Understanding the use of space in prehistoric caves [fr]

Jean-Jacques Delannoy is a professor at the University of Savoie-Mont Blanc where he founded the EDYTEM Laboratory. It stands for mountaineous areas’ environnement and dynamics and comprises of multidisciplinary experts in the fields of environmental sciences and human and social sciences. He is also a member of the scientific research team for Chauvet-Pont d’Arc Cave listed as a UNESCO site in 2014. It dates back to 36 000 years and is where the oldest animal and human proof of existence were ever found in the world.

As a geomorphologist, Prof. Delannoy searches and gathers cues in the rocks that would explain why prehistoric men settled where they did.

"(Once on site) I let the elements talk to me”.

In addition to the heritage value associated with artworks, decorated rock shelters and caves are also social spaces modified and transformed by ancient peoples. Landscape analysis of the places inscribed with artworks allows us a window into the cultural practices surrounding the use of these places: the transformation of space, the purposeful movement of materials, the organization of thought processes, etc. The worldwide study of decorated sites using scientific and social science methods allows us to understand these cultural acts.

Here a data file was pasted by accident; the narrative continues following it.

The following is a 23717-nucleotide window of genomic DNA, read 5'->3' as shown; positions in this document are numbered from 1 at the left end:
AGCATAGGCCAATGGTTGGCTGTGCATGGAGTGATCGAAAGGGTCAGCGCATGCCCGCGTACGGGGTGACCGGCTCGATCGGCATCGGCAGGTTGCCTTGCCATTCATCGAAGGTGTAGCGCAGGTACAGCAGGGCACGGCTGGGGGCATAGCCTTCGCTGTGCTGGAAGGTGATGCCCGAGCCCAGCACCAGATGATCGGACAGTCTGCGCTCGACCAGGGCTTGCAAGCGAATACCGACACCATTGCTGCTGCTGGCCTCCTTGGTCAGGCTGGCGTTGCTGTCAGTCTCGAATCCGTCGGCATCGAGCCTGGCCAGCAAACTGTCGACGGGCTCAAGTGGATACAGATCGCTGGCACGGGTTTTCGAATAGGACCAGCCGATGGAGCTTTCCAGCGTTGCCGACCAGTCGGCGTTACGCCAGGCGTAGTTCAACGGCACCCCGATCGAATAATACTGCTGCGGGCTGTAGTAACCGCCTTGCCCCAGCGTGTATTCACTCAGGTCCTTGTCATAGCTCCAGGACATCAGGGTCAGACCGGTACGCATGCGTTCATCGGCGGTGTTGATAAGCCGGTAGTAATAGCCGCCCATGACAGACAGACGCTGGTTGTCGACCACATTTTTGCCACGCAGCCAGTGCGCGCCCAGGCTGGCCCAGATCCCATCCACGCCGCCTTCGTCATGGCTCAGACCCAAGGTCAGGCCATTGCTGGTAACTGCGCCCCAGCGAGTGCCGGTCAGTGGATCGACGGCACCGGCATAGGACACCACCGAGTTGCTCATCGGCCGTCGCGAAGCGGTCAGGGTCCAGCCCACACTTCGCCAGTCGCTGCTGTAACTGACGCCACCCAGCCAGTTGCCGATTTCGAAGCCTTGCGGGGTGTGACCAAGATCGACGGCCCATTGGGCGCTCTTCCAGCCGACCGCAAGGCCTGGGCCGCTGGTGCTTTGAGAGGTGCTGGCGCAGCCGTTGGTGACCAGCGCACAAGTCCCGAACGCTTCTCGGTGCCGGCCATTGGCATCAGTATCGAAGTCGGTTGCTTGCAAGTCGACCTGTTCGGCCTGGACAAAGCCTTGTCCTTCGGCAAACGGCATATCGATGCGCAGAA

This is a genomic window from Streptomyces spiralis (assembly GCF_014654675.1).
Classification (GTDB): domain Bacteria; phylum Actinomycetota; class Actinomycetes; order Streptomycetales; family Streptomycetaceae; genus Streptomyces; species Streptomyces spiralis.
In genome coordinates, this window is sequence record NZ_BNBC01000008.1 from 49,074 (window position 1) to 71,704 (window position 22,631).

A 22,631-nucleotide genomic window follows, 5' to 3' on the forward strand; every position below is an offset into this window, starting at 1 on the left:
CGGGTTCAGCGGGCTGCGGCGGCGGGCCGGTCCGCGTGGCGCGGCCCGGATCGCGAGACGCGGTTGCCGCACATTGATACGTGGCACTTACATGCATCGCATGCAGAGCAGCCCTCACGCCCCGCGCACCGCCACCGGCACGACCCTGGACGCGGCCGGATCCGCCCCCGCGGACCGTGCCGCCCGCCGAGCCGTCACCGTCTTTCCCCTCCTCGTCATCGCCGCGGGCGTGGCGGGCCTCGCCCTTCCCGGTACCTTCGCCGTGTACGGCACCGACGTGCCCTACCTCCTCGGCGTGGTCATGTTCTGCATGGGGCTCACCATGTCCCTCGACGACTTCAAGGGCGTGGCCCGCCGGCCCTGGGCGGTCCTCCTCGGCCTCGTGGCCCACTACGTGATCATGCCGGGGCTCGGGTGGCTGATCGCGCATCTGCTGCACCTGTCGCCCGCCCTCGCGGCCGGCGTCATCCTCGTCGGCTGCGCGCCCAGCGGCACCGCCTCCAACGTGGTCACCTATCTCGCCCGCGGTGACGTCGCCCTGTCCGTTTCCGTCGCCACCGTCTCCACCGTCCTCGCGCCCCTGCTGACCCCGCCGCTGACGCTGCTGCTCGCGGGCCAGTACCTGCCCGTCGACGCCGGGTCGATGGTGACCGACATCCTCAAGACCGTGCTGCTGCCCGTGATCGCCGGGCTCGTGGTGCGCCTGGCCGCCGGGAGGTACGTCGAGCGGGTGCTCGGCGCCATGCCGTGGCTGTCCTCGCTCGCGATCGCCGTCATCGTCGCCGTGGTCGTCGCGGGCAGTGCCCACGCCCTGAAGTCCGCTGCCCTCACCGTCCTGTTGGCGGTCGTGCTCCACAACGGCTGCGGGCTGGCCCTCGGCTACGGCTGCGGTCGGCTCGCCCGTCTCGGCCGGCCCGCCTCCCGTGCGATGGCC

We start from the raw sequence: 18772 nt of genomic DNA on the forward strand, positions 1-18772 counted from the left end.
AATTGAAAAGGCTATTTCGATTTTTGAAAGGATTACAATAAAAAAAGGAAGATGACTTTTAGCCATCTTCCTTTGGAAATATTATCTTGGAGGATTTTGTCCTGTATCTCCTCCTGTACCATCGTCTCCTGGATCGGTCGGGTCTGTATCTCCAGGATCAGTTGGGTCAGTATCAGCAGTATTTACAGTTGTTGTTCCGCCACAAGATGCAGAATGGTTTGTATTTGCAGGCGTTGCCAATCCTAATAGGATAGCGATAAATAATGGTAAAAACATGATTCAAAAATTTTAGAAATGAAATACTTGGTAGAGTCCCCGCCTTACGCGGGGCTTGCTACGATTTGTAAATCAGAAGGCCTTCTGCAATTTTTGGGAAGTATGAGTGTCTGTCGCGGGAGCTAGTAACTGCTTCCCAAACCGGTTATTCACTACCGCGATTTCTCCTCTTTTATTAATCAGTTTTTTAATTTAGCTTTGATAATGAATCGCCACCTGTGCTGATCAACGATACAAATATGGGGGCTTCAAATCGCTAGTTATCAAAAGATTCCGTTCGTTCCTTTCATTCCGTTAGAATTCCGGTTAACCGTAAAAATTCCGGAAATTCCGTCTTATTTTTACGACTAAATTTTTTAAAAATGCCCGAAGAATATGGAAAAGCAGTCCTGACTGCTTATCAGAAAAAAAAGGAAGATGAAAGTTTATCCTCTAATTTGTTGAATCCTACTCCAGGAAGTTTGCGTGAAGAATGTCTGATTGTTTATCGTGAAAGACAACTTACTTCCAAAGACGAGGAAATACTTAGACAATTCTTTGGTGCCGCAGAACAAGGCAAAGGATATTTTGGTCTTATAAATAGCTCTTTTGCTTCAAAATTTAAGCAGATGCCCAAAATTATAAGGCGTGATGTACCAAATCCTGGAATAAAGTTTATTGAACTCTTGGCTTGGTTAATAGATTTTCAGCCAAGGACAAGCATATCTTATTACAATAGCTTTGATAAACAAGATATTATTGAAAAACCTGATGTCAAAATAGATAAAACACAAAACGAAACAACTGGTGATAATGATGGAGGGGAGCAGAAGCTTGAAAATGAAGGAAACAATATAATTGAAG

Recognized internationally for his expertise, he has studied many sites in the world and is currently in British Columbia for a symposium on rock art prior to this public conference.

Pragmatics :

  • Tuesday May 31
  • 7 pm
  • Museum of Anthropology in UBC, 6393 NW Marine Dr, Vancouver, BC V6T 1Z2, Vancouver
  • Free public lecture in French with consecutive translation into English
  • Free with admission to the Museum

On the radio :
Listen to his interview on Radio Canada (in French) here.

Poster :

PDF - 2.5 Mb
(PDF - 2.5 Mb)

Co-organised with the Peter Wall Institute for Advanced Studies and the MOA de UBC.

Dernière modification : 21/06/2016

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